UN approves toughest sanctions on North Korea in 20 years

The UN Security Council unanimously approved the toughest sanctions on North Korea in two decades on Wednesday, reflecting growing anger at Pyongyang's latest nuclear test and rocket launch in defiance of a ban on all nuclear-related activity.

See Full Article

The United States and North Korea's traditional ally China spent seven weeks negotiating the new sanctions, which include mandatory inspections of cargo leaving and entering North Korea by land, sea or air; a ban on all sales or transfers of small arms and light weapons to Pyongyang; and expulsion of diplomats from the North who engage in "illicit activities."

The U.S., its Western allies and Japan pressed for new sanctions that went beyond the North's nuclear and missile programs but China, Pyongyang's neighbour, was reluctant to impose measures that could threaten the stability of North Korea and cause its economy to collapse. Nonetheless, Beijing did agree to several economic measures.

The resolution bans the export of coal, iron and iron ore being used to fund North Korea's nuclear or ballistic missile programs -- and it prohibits all exports of gold, titanium ore, vanadium ore and rare earth minerals. It also bans aviation fuel exports to the country, including "kerosene-type rocket fuel."

"The international community, speaking with one voice, has sent Pyongyang a simple message: North Korea must abandon these dangerous programs and choose a better path for its people," President Barack Obama said in a statement.

U.S. Ambassador Samantha Power told the council after the vote that "part of the perverse reality that has no equal in this world" is that North Korea prioritizes its nuclear and ballistic missile programs over the basic needs of its own people.

The resolution stresses that the new measures are not intended to have "adverse humanitarian consequences" for civilians, the majority who face economic hardships and food shortages.

In the financial and banking sector, countries are required to freeze the assets of companies and other entities linked to Pyongyang's nuclear and missile programs. Under a previous resolution, they were encouraged to do so.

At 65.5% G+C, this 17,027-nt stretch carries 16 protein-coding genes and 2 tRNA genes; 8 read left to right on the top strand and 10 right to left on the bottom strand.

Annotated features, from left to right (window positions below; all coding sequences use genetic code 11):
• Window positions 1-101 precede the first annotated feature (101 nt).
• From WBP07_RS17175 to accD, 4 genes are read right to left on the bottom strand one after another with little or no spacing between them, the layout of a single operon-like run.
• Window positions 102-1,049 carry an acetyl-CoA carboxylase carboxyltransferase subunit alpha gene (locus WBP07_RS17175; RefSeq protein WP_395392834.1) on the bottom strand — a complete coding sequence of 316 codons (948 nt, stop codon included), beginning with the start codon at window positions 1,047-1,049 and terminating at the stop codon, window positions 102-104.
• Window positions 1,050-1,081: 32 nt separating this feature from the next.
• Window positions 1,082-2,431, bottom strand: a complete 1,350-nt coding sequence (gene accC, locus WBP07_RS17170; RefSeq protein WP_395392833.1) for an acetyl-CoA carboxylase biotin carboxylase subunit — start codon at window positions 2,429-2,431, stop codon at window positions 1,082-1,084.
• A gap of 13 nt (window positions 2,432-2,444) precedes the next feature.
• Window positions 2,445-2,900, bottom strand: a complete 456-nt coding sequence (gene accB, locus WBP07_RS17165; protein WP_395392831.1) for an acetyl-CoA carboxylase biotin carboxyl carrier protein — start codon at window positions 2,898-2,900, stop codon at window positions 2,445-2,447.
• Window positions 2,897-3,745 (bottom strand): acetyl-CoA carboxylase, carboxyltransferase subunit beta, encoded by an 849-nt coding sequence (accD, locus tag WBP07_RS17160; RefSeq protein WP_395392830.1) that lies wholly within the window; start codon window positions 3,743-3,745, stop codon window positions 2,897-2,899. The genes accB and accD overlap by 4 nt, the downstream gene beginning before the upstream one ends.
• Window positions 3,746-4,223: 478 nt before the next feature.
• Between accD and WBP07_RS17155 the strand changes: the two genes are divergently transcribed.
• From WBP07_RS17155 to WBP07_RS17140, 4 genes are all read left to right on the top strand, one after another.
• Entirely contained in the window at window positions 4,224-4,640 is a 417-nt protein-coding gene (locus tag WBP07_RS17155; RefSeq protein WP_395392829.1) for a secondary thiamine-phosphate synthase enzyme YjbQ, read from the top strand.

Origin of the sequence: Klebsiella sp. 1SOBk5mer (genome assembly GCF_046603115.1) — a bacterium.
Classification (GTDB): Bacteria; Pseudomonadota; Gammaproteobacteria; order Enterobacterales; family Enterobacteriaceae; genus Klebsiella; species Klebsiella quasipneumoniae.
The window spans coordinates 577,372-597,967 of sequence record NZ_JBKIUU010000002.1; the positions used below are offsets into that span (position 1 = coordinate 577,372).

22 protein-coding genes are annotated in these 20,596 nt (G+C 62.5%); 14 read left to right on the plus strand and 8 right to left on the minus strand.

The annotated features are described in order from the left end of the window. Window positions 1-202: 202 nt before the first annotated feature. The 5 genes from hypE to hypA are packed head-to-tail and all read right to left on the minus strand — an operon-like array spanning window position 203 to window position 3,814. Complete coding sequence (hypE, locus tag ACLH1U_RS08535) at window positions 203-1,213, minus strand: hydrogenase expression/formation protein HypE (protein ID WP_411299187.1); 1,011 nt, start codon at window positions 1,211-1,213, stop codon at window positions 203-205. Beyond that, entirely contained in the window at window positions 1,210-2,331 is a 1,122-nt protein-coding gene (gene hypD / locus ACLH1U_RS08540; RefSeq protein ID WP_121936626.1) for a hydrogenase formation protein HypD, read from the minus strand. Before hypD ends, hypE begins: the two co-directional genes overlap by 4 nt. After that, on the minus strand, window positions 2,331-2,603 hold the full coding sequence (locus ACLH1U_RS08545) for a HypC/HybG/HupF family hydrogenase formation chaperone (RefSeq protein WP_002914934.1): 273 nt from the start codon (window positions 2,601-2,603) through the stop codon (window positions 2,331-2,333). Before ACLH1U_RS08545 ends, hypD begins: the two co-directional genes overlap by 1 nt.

The resolution also prohibits all countries from opening new branches, subsidiaries and representative offices of North Korean banks, and bans financial institutions from establishing new joint ventures or establishing or maintaining correspondent relationships with these banks. It also orders countries to close all North Korean banks and terminate all banking relationships within 90 days.

Under the four rounds of UN sanctions imposed since the country's first nuclear test in 2006, North Korea is banned from importing or exporting nuclear or missile items and technology as well as luxury goods. The new resolution expands the list of banned items, adding luxury items such as expensive watches, snowmobiles, recreational water vehicles and lead crystal.

It also adds 16 individuals, 12 "entities" including the National Aerospace Development Agency which was responsible for February's rocket launch, and 31 ships owned by the North Korean shipping firm Ocean Maritime Management Company to the sanctions blacklist. That requires the freezing of assets and, in the case of individuals, a travel ban as well.

The resolution bans Pyongyang from chartering vessels or aircraft, and call on countries to "de-register" any vessel owned, operated or crewed by the North.

As with previous resolutions, the test will be whether UN member states enforce the sanctions. A UN panel of experts monitoring the sanctions has repeatedly pointed out that enforcement in a significant number of cases has been weak.

North Korea has ignored many demands, and tried to circumvent others.

It started off the new year with what it claims was its first hydrogen bomb test on Jan. 6 and followed up with the launch of a satellite on a rocket on Feb. 7. It was condemned by much of the world as a test of banned missile technology.